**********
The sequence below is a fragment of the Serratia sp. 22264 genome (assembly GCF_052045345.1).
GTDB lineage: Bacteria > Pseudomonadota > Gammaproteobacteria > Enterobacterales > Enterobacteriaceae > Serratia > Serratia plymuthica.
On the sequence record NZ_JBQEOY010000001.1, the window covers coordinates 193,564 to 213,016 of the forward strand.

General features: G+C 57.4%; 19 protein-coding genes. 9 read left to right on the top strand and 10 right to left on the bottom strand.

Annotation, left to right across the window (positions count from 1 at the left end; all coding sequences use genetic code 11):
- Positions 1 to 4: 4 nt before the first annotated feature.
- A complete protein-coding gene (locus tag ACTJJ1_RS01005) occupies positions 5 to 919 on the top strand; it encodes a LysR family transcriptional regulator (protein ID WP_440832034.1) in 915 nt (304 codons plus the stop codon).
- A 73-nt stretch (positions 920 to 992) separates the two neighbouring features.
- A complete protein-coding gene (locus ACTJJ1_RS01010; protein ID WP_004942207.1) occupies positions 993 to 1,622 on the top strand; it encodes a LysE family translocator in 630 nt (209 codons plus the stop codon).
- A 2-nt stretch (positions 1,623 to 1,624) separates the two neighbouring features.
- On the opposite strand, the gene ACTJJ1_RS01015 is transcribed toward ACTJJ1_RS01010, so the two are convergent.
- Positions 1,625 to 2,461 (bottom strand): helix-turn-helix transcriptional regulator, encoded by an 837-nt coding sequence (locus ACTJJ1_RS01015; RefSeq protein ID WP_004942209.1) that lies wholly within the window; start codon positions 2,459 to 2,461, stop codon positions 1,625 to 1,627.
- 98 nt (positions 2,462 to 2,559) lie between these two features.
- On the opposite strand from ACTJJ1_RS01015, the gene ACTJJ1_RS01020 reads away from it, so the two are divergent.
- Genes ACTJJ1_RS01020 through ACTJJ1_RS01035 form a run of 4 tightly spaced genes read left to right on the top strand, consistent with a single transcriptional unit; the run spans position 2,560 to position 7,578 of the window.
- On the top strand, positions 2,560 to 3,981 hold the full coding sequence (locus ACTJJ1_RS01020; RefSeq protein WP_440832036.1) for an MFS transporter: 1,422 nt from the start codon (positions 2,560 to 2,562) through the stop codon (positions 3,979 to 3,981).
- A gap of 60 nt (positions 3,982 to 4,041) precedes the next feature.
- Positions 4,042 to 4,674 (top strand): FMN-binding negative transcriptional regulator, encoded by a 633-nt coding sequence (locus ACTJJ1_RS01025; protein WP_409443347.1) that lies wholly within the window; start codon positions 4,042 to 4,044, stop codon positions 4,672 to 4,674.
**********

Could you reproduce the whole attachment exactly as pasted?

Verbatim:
The sequence below is a fragment of the Serratia sp. 22264 genome (assembly GCF_052045345.1).
GTDB lineage: Bacteria > Pseudomonadota > Gammaproteobacteria > Enterobacterales > Enterobacteriaceae > Serratia > Serratia plymuthica.
On the sequence record NZ_JBQEOY010000001.1, the window covers coordinates 193,564 to 213,016 of the forward strand.

General features: G+C 57.4%; 19 protein-coding genes. 9 read left to right on the top strand and 10 right to left on the bottom strand.

Annotation, left to right across the window (positions count from 1 at the left end; all coding sequences use genetic code 11):
- Positions 1 to 4: 4 nt before the first annotated feature.
- A complete protein-coding gene (locus tag ACTJJ1_RS01005) occupies positions 5 to 919 on the top strand; it encodes a LysR family transcriptional regulator (protein ID WP_440832034.1) in 915 nt (304 codons plus the stop codon).
- A 73-nt stretch (positions 920 to 992) separates the two neighbouring features.
- A complete protein-coding gene (locus ACTJJ1_RS01010; protein ID WP_004942207.1) occupies positions 993 to 1,622 on the top strand; it encodes a LysE family translocator in 630 nt (209 codons plus the stop codon).
- A 2-nt stretch (positions 1,623 to 1,624) separates the two neighbouring features.
- On the opposite strand, the gene ACTJJ1_RS01015 is transcribed toward ACTJJ1_RS01010, so the two are convergent.
- Positions 1,625 to 2,461 (bottom strand): helix-turn-helix transcriptional regulator, encoded by an 837-nt coding sequence (locus ACTJJ1_RS01015; RefSeq protein ID WP_004942209.1) that lies wholly within the window; start codon positions 2,459 to 2,461, stop codon positions 1,625 to 1,627.
- 98 nt (positions 2,462 to 2,559) lie between these two features.
- On the opposite strand from ACTJJ1_RS01015, the gene ACTJJ1_RS01020 reads away from it, so the two are divergent.
- Genes ACTJJ1_RS01020 through ACTJJ1_RS01035 form a run of 4 tightly spaced genes read left to right on the top strand, consistent with a single transcriptional unit; the run spans position 2,560 to position 7,578 of the window.
- On the top strand, positions 2,560 to 3,981 hold the full coding sequence (locus ACTJJ1_RS01020; RefSeq protein WP_440832036.1) for an MFS transporter: 1,422 nt from the start codon (positions 2,560 to 2,562) through the stop codon (positions 3,979 to 3,981).
- A gap of 60 nt (positions 3,982 to 4,041) precedes the next feature.
- Positions 4,042 to 4,674 (top strand): FMN-binding negative transcriptional regulator, encoded by a 633-nt coding sequence (locus ACTJJ1_RS01025; protein WP_409443347.1) that lies wholly within the window; start codon positions 4,042 to 4,044, stop codon positions 4,672 to 4,674.